The average 12-month annual return of Poland’s second-pillar pension funds (OFEs) plunged to 1.5% as of 31 March, according to the Polish Financial Supervision Authority (KNF).
The fall-off after last year’s record performance was largely due to the downturn on the Warsaw Stock Exchange (WSE), which saw its bull run end in the third week of January this year.
At the end of March the WSE’s benchmark WIG index had lost some 9% of its value since the start of the year, dragging down the value of the equity-weighted second pillar.
The MSCI Poland index was up 4.7% in dollar terms in the 12 months to the end of March, according to FE Analytics data. However, since the start of 2018 to the end of April the index lost 6.2%.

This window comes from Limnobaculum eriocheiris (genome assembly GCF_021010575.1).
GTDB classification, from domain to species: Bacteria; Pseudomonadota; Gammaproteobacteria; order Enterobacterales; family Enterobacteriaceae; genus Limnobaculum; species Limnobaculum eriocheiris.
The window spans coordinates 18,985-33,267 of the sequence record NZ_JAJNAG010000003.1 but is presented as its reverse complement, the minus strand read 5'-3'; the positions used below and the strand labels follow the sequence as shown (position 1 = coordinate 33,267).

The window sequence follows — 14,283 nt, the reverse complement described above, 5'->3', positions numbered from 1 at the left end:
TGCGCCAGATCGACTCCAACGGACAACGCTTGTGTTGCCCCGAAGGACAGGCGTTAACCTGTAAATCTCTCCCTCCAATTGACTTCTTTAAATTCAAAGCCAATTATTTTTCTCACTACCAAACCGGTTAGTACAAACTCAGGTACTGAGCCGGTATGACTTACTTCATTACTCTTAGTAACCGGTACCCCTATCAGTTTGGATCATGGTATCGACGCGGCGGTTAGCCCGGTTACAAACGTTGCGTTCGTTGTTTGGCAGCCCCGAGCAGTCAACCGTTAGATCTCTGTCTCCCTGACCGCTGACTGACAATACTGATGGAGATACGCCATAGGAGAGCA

PZU Group’s OFE, known as Złota Jesień, gained 2.5% during the 12 months to the end of March, the strongest return recorded by any second-pillar fund. Pekao’s OFE ranked bottom with a 0.1% loss.
Three-year average returns edged down to 11.4%, from 12.9% 12 months earlier, the KNF reported. Five-year returns fell from 37.1% to 20.5%, while 10-year returns moved up from 42.9% to 51%.
The Polish broker Trigon estimated that equities accounted for 85.1% of pension funds’ portfolios at the end of March. More than three quarters of total portfoliows (77.8%) were invested in Polish-listed stock.
Net assets, according to the KNF, fell by 1.1% year-on-year in Polish zloty terms to PLN165.7bn (€39.4bn), and members by 2% to 16.1m.
Inflows in the first three months of the year totalled PLN798m, against PLN2.3bn transferred to the first pillar under the slider regime for members with 10 or fewer years left until retirement.